Truth After Transcendental Thought
With Evidence from Legal Theory
Philosopher and legal theorist Brian Leiter articulates a common opinion in his essay “Rethinking Legal Realism: Towards a Naturalized Jurisprudence” when he says that any attempt to eschew transcendental thinking consequences relativism. This consequence, however, is not necessary. His opinion stems from a misguided acknowledgment that there is a philosophically meaningful distinction between realism (the belief that our descriptions of the world hook up to the way things truly are) and anti-realism (the belief that our descriptions do so correspond).
Husserl took the first step in exposing the vacuity of this distinction when he articulated the “phenomenological reduction.” By setting aside ontological considerations, Huserel showed it possible to propound philosophical descriptions decoupled from ontology. The second step was taken by Rorty, who reminded us that inquiry always originates for some practical end. Put differently, Rorty thought we first ask, “what’s going on?” and only subsequently, “is this really right?” From this perspective the questions of ontology were not only decoupled from describing lived experience, but given a position secondary to that task .
There is support for Rorty’s philosophical view in contemporary legal theory. The Legal Realists say something like, “judges first decide on the fair result of case before them, then look for legal rules that support their position.” The judge makes a normative decision (what the result ought to be) before making a positive one (what the common law will henceforth be). Just as the judges doesn’t decide the case by looking at the law, the philosopher doesn’t find the truth by looking at the data. The philosopher doesn’t any sooner ask “is this Right?” than the judge asks “is this The Law?” Philosophers, like judges, make commitments based on intuition. The legal realist would therefore agree with Rorty when he says ontological truth is secondary to description.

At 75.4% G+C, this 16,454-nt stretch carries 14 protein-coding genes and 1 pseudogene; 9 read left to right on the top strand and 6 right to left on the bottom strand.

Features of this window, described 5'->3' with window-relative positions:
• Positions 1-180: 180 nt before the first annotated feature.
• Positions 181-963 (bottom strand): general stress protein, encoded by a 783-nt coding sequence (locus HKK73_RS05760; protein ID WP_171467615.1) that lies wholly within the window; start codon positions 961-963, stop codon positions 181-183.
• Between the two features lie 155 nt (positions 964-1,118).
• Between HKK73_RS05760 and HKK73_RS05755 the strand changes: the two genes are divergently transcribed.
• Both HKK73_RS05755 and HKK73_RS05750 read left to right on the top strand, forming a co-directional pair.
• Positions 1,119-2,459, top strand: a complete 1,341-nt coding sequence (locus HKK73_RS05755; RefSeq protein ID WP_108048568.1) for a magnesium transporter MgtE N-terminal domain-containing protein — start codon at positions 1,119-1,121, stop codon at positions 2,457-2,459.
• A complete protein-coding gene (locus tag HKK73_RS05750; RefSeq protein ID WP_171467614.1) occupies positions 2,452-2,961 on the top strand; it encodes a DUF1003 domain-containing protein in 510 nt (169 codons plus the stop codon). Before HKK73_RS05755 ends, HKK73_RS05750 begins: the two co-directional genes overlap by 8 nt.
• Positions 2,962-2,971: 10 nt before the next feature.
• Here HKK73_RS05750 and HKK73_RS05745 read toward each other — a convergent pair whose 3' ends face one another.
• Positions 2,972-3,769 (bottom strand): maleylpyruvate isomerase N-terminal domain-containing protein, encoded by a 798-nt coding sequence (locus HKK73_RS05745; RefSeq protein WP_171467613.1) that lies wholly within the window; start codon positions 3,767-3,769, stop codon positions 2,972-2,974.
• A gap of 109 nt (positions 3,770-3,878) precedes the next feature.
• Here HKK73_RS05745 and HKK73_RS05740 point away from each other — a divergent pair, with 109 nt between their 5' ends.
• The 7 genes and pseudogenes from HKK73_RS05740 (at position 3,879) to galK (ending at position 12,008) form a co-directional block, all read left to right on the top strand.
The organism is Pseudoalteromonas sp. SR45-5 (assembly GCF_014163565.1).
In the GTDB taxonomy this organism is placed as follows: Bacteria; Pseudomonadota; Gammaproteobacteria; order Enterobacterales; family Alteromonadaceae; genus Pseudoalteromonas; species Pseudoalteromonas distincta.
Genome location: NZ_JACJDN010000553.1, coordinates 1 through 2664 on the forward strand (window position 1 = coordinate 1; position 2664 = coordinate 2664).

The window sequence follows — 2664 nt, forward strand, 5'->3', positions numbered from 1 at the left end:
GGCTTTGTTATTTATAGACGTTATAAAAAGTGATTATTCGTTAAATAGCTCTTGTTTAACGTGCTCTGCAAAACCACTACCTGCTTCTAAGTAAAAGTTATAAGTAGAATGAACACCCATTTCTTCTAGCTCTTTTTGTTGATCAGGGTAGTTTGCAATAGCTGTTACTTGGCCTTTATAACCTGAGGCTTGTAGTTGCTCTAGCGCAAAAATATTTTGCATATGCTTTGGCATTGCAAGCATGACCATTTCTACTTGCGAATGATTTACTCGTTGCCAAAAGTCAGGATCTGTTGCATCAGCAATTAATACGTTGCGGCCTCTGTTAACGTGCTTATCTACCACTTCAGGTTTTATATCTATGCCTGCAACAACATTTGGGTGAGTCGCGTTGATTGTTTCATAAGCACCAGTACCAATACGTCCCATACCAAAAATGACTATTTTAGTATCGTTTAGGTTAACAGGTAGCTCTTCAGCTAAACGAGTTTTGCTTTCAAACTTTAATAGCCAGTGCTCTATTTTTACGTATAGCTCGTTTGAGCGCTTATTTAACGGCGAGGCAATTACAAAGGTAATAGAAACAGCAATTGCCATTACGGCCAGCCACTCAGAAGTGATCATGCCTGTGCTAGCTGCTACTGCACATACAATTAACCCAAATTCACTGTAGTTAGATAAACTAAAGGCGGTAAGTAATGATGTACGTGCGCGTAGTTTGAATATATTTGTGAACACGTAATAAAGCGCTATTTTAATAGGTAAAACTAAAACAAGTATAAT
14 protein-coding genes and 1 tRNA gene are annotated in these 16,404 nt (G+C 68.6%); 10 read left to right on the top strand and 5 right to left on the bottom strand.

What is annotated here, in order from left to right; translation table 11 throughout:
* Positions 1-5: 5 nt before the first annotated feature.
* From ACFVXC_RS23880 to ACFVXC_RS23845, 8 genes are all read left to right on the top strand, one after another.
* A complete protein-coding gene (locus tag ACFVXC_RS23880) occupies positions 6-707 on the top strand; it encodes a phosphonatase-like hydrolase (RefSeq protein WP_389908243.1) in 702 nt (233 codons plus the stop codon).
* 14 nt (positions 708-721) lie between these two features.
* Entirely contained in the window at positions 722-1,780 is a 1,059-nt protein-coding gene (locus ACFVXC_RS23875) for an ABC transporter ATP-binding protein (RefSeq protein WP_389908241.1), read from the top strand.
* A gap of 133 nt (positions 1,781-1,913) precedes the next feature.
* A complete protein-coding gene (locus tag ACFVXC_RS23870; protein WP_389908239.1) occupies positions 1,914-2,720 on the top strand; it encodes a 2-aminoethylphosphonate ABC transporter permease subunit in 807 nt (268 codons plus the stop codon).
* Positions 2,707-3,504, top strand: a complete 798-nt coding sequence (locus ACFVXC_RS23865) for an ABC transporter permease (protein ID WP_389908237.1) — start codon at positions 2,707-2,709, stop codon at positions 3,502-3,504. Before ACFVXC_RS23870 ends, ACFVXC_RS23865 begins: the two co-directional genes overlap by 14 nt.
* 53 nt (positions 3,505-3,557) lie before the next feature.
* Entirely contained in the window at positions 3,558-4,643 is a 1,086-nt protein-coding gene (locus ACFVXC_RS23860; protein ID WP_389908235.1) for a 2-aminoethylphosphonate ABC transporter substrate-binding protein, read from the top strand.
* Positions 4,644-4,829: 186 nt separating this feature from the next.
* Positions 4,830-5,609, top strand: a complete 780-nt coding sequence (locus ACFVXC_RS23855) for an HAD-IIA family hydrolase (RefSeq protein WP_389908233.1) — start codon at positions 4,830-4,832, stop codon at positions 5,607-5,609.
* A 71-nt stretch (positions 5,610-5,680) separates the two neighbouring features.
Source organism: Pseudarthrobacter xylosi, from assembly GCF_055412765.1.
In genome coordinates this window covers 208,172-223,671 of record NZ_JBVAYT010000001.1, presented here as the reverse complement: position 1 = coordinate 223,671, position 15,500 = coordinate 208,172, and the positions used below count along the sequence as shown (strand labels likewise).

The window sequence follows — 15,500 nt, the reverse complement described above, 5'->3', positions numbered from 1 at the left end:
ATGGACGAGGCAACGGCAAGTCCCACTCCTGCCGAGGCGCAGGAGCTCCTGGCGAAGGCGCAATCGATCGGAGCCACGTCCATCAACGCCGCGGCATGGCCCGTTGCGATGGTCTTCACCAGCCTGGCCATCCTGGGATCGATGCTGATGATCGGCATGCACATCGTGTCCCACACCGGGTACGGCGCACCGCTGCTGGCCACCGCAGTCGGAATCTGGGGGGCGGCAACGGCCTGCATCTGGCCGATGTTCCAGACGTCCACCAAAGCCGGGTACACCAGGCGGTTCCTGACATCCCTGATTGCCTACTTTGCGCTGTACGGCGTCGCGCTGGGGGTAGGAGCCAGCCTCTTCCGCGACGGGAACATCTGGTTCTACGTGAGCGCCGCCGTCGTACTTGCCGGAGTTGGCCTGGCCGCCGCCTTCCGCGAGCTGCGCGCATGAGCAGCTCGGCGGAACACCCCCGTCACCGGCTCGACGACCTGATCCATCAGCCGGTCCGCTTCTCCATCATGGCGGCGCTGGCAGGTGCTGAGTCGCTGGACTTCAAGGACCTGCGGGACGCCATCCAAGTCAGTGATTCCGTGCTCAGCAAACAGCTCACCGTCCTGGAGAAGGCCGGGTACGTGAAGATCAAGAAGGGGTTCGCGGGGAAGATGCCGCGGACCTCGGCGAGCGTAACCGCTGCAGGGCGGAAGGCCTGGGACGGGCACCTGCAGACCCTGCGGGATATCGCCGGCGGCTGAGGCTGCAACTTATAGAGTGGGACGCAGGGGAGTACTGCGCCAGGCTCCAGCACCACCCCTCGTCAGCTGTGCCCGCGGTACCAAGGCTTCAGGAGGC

The final step in showing Leiter’s confusion is a demonstration that an intuition driven decision making process dissolves the possibility for transcendental Truth. Following Popper, and because internal intuitions are are only verifiable empirically, objective descriptions of intuition are subject to the continual threat of falsification. As a result, Transcendental Truth defined as timeless universality can never be apodictically verified at a specified time. We cannot be realists about our knowledge, therefore, without holding the nearly indefensible notion that the true nature of reality changes with our descriptive paradigms. It would also be equally illogical to say, because we can’t conclude with certainty that our descriptions hook up to “things-in-themselves,” that they therefore don’t. The realism/anti-realism distinction is therefore unresolvable, and not philosophically meaningful.
Truth, in a world where the nature of our descriptions is unknowable, is not however relative to one’s contingent beliefs. Truth in such a world is “sufficient dialogical agreement.” The first requirement of such sufficiency is authenticity in discourse. Authenticity, obscured by 20th century existentialists but clarified by Habermas and Rorty, is achieved in the the non-strategic exchange of language. In contrast with strategic language, where the individual employs arguments they themselves do not find convincing, non-strategic language asserts “ arguments you yourself find entirely persuasive.” Truth is then achieved when the second requirement, that one individual makes the non-strategic speech of another part of her own vocabulary, is met.